Saving Mr. Darcy

Saving Mr. Darcy

“Pride and Prejudice” at Cedarville University

By Jacqui TheobaldPhoto: “Pride and Prejudice” runs at Cedarville University Feb. 8, 9 and 10; photo: Scott Huck/Cedarville University

“Pride and Prejudice” was Jane Austen’s proud accomplishment, the novel being published 201 years ago, Jan. 28, 1813. Jon Jory’s play “Pride and Prejudice,” one of the newest of many adaptations for the stage, being published in 2005. The playwright has said, “I try to do it absolutely from the book … I’m scared to write my lines into Austen.”

A large cast, an elegant set that seems spare and static, and a plot complicated by antique manners need a director who can keep it all flowing. Diane Conrad Merchant has met the challenge, cleverly incorporating the actors, set and changing scenes almost as if it were choreographed.

Austen gives us the story of the Bennet family with five marriageable daughters busily involved in the requisite activities of Regency-era society, but lacking the adequate social and financial status to be easily accepted. The parents – especially the mother – are desperate to see the girls well married, and parade them before eligible men of a so-called higher class in a series of cotillions and house parties. Most of the unmarried men – especially Mr. Darcy – have a prejudice, or at least an attitude of superiority Elizabeth Bennet, the second sister, finds supremely irritating. It doesn’t occur to the outspoken girl her viewpoint is equally prejudiced.

Austen was a groundbreaker, bringing a certain reality and display of actual emotion to conventional social action. It might be considered an early 19th century stylized soap opera with a happy ending. The intricacies of the relationships could be difficult for modern audiences to follow, were it not for a very well written explanation called “Audience Resource Guide,” provided to the audience and written by student Doug Malcolm, the dramaturg who has done his research diligently.

The dynamic quality of the production rests essentially on the playwright and the creativity of the designer and director. The set becomes almost a living character. Large windows and other elements descend silently from the flies, changing the scene in an instant, avoiding the kinds of delays that can break a play’s momentum, as well as the audience’s concentration. The set – ingenious, functional and beautiful – was designed by faculty member Robert Clement. It took a set construction crew of a dozen or so to make it happen. Clements was also the lighting designer and properties master.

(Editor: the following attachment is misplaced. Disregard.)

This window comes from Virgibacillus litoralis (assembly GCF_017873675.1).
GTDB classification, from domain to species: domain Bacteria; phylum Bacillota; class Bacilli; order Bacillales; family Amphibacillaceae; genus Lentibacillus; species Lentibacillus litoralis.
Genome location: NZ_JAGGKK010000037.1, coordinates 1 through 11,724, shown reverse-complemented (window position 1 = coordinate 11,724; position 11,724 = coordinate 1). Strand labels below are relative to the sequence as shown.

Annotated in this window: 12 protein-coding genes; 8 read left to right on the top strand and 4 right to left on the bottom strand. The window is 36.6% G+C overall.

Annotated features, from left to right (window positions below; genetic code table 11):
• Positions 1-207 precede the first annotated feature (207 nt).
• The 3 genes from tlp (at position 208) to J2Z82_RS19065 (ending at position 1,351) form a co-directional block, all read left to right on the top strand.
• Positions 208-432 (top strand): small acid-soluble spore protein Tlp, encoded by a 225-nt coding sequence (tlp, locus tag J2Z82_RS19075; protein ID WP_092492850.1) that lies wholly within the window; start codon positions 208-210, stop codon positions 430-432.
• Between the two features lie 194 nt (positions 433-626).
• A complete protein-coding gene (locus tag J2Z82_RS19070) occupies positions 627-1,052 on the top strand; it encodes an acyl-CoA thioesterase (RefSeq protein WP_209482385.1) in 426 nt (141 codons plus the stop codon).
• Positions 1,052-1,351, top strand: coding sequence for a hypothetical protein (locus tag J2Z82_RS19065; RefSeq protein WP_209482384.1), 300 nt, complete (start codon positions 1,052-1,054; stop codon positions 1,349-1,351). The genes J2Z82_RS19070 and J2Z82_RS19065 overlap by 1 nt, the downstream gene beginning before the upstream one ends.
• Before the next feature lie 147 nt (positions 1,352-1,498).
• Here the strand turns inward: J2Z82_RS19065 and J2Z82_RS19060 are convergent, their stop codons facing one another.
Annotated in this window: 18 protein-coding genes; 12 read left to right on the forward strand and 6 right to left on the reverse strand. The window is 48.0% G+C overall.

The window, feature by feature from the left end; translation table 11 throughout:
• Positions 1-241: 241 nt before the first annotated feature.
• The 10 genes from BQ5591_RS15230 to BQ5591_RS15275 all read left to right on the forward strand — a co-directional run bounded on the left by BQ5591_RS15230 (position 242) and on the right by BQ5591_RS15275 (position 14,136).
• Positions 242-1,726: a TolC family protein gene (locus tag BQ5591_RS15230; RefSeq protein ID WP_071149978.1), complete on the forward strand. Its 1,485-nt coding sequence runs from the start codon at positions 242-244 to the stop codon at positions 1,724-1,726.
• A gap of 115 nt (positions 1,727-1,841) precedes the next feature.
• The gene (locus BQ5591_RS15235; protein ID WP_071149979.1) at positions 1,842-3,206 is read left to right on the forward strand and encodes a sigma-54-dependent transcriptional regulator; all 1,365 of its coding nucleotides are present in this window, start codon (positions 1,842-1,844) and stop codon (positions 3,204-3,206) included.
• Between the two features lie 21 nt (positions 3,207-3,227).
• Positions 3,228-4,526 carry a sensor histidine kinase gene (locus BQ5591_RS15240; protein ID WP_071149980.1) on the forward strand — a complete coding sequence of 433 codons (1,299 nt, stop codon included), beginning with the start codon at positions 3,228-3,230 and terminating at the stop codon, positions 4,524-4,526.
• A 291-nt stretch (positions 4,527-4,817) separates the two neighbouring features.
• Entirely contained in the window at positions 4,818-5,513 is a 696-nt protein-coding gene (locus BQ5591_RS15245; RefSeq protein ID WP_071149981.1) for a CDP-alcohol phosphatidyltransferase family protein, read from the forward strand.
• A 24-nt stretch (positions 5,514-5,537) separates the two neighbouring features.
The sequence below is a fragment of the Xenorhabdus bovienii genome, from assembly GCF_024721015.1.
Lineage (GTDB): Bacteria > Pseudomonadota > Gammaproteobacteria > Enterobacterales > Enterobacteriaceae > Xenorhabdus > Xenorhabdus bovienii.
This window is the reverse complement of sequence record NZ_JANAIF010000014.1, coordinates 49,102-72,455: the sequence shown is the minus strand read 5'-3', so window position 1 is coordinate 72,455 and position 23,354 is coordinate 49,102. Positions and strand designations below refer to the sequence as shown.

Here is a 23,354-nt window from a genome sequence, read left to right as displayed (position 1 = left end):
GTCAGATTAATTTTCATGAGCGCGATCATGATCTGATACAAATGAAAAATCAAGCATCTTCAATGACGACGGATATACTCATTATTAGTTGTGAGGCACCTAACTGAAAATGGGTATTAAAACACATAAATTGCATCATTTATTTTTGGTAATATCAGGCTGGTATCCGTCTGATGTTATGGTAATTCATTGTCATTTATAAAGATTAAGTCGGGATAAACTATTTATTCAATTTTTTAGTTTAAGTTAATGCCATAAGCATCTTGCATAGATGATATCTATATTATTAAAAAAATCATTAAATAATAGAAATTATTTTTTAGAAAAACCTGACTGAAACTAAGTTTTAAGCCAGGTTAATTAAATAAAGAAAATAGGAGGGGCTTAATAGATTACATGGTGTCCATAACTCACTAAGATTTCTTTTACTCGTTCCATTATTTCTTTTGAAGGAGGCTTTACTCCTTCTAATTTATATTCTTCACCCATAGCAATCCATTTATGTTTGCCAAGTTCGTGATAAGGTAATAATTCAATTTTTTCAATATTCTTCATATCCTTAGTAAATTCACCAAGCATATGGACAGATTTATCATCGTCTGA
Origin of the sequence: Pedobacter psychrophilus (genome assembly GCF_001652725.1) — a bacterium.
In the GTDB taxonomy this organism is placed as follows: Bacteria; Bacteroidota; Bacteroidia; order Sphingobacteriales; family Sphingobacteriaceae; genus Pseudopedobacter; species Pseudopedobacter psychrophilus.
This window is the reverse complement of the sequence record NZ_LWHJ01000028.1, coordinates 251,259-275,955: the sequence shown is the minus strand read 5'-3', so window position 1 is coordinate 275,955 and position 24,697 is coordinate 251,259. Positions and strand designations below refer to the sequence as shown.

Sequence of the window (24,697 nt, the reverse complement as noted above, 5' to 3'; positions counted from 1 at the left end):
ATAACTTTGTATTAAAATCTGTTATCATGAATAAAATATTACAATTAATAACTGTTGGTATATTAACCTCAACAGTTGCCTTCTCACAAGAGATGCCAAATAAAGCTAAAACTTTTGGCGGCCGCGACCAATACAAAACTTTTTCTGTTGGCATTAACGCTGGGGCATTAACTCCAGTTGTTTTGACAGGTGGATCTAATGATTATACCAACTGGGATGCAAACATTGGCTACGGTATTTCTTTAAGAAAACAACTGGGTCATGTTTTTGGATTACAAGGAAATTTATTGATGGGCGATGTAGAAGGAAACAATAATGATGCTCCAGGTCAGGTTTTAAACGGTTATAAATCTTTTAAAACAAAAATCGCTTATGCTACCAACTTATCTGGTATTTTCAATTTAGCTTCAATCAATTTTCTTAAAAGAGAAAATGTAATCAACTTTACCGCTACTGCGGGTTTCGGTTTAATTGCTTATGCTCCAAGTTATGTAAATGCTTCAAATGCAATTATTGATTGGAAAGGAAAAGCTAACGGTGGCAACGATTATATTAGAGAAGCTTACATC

It is the props – including the furniture, moved on and off stage by the actors – that adds to the sense of movement and energy, allowing the audience to follow the different scenes without needing a blackout pause and scurrying crew. Director Merchant mused on how challenging it has been to block this play, getting an actor carrying a chair, for instance, to exit and avoid collision with another actor ready to enter. “Backstage rolled like a machine,” she said.

An imaginative bit got a delayed audience realization – Elizabeth and Aunt Gardiner, sitting on a box behind Uncle Gardiner with his arms extended forward implied a moving carriage. It was a delightful moment.

Several reels and contras with appropriate music in the first act are true to the era. Choreographer Rebecca Scarpone has taught the patterns well and the actors move properly. Each dance is shortened, indicating but not belaboring the party atmosphere.

Jory is true to the original language and Merchant has directed her cast in acquiring the educated English accent. They worked with Associate Professor of Theatre and dialect coach Rebecca Baker to maintain consistency.

Unfortunately, some of the lines are delivered in high-pitched, excitable rushes and are difficult to follow. The director has done a good job of increasing clarity, staging much of the actors’ dialogue delivered to the audience, rather than facing each other. However, one student in the audience was overheard to say, “They talk fast and they talk weird” (weird not defined).

Elizabeth Bennet, played by Madison Hart, and Mr. Darcy, David Widder-Varheygi, handle their challenges well. In a brief interview, Widder-Varheygi said he focused on remaining in character, even when backstage. Because no audience is allowed at rehearsals (publisher’s contract) the sound of laughter was a surprise. By their third performance the cast was doing well, “holding for laughs.”

As Mr. Bennet, Ben Lenox’s diction was good; Roger Gelwicks as Mr. Collins got the most from his comedic role. Sarah Largent as Miss Bingley and doubling as Mrs. Gardiner overcame a recent flu hospitalization to prove the show must go on. The other Bennet daughters were Charissa Curby as the poised Jane; Rebecca Levergood as the bookish Mary; Gisela Mulligan as the fun-loving Kitty and Alana Perry as the easily beguiled 15-year-old Lydia. The entire large cast functioned smoothly as an ensemble, an impressive accomplishment.

Jon Jory has a long, distinguished career in the theatre, including heading the Actors Theatre of Louisville and the creation of their Humana Festival of New American Plays. He has adapted three other Austen books for the stage, as well as directing some 125 plays in the last 31 years and earning numerous production credits.

Undertaking this complicated classic and transforming it in minimalist and abstract style successfully is an accomplishment for which the entire Cedarville Theatre Department may be justly proud.

 

“Pride and Prejudice” runs Feb. 8, 9 and 10 at the Stevens Student Center, located on the Cedarville University campus, 251 N. Main St in Cedarville. For tickets or more information, please call 937.766.3437 or visit cedarville.edu/theatre.

 

Reach DCP freelance writer Jacqui Theobald at JacquiTheobald@DaytonCityPaper.com. 

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